Last Updated on October 26, 2018, by eNotes Editorial. Word Count: 522
Louise Erdrich’s story can be viewed through the lenses of both modern history and American Indian cultural mores. From the mid-1960’s to the mid-1970’s, the United States drafted thousands of men to fight in the Vietnam War. Because the warrior tradition is a key concept in Native American culture, the number of American Indian men serving in the military is among the highest of any ethnic group. As warriors, Native American men uphold the honor of their tribe and prove themselves as men. A warrior puts his life on the line as the ultimate sacrifice to ensure his people’s survival. Facing death in battle is a spiritual rite of passage and an important step in gaining respect and status in the Native American community.
When Henry volunteers for active duty, he is maintaining these distinctive cultural values. However, serving in the white man’s war leaves Henry psychologically fragile and emotionally lost. One of the more grotesque images Erdrich uses to illustrate the extreme damage to Henry’s psyche is the blood dripping down his chin after he has bitten through his lip while watching television. He does not notice that he is bleeding when he sits down at the dinner table and begins to eat. Lyman notes that Henry is swallowing his own blood as it mixes with the bread in his mouth. Vietnam veterans from many different backgrounds suffered from post-traumatic stress disorder after they returned home from the war, but Henry’s case is made worse by the fact that his cultural expectations as a Native American warrior have not been fulfilled. For him, there is no glory or honor, only anger, despair, and hopelessness.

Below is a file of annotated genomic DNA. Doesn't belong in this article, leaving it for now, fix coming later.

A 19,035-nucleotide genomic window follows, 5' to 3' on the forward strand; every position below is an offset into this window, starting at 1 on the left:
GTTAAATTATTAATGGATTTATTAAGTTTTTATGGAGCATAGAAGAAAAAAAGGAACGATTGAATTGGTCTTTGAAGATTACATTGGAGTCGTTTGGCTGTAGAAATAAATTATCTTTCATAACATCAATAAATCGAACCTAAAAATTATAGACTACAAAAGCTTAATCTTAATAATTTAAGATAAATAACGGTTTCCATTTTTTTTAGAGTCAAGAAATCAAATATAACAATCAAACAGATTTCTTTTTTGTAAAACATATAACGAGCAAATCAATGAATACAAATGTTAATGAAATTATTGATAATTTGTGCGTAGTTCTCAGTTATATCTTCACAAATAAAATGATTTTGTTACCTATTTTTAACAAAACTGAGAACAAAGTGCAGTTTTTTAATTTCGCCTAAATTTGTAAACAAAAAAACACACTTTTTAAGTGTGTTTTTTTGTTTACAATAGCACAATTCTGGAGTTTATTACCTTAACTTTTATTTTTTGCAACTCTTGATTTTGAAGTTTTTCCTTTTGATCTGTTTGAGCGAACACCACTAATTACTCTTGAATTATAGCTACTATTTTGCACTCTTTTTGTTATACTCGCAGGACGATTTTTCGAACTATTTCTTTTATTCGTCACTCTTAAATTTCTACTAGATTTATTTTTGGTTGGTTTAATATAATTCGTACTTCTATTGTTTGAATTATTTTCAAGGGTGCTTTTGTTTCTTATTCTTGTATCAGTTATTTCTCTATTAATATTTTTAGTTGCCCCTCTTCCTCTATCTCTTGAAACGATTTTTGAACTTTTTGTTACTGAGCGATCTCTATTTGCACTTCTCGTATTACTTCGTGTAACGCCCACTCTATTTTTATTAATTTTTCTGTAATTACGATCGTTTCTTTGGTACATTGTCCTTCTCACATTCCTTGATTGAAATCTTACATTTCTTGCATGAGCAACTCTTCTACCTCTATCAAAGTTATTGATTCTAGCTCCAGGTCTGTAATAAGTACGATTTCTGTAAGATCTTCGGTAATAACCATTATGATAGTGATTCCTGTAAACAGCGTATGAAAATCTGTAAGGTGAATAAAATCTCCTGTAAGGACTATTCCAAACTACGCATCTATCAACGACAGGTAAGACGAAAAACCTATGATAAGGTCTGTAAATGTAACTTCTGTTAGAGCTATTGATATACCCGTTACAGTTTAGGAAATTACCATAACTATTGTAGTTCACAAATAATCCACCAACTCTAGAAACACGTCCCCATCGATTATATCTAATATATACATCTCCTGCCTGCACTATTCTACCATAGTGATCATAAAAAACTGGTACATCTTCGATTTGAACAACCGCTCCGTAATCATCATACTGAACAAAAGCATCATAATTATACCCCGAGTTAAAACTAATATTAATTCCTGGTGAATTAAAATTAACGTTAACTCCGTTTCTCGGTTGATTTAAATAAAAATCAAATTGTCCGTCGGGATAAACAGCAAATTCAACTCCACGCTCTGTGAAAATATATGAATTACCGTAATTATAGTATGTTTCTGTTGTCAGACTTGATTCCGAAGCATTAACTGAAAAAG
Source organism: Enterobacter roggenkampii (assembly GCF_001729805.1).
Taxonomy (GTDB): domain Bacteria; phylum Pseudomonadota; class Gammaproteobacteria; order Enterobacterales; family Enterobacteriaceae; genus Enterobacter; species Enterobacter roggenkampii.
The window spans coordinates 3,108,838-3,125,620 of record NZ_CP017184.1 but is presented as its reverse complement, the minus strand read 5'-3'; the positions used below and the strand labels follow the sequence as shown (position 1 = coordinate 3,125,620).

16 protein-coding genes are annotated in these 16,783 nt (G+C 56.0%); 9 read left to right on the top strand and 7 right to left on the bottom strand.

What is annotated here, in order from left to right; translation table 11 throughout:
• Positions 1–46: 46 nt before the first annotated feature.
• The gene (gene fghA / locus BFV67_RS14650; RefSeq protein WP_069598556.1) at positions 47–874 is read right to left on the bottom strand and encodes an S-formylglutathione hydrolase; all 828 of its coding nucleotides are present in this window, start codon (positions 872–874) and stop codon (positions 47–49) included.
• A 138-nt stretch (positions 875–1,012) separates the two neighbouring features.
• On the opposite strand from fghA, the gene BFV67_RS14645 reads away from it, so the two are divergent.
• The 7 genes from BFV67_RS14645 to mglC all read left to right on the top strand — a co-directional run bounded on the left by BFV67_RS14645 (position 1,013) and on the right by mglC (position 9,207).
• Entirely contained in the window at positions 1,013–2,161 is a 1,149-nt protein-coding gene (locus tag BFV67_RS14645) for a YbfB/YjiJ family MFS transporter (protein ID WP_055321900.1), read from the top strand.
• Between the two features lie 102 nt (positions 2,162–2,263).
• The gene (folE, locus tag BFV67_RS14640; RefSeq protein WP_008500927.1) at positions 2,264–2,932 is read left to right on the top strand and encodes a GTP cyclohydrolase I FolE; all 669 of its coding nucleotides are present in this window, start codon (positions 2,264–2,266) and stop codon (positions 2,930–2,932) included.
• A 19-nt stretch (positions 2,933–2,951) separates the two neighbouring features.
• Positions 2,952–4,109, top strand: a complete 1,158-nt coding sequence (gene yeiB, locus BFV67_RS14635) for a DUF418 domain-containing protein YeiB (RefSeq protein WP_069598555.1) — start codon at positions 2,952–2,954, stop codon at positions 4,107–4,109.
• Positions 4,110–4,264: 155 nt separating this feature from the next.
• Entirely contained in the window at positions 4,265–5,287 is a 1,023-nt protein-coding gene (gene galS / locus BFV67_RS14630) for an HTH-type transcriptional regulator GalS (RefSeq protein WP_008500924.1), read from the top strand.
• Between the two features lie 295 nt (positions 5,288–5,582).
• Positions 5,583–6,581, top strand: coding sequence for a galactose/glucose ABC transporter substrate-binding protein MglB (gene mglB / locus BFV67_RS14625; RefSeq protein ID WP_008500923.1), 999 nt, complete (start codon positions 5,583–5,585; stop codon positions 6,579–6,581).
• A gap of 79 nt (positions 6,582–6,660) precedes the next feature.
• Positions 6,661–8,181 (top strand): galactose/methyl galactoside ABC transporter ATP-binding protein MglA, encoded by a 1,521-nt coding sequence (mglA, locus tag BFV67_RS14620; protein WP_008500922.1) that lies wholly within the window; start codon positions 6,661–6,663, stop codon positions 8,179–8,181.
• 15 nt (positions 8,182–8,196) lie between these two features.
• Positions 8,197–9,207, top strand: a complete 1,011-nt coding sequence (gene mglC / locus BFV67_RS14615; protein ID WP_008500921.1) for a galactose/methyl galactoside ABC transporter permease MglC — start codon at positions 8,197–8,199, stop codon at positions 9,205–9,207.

“The Red Convertible” is also a bitter coming-of-age story. At the beginning of the narrative, the brothers enjoy a carefree camaraderie as they take off in their new car and travel from state to state, visiting other reservations. Their visit to Alaska takes on an otherworldly quality in that their stay with Susy’s family harkens back to the distant past when Native American traditions remained intact and unsullied by European influence. During the summer they spend in Chicken, they live in mythic time in a place in which the sun never sets and each day flows seamlessly into the next. Just before they leave for home, Henry dances with Susy perched on his shoulders, her long hair swinging around him. He comments that he always wondered what it would be like to have long hair. Ironically, his “borrowing” of a woman’s tresses is the closest he comes to resembling his warrior ancestors. As a contemporary United States Marine, his hair is shorn, and he is sent to fight in a controversial war against a nation that is no direct threat to his own country. His disillusionment coupled with the humiliation of his imprisonment as a prisoner of war cause him to lose his innocent idealism as well as his cultural bearings. Henry’s mental state has a direct impact on his family, especially his brother. Henry’s postwar illness and subsequent suicide initiate Lyman into the adult world.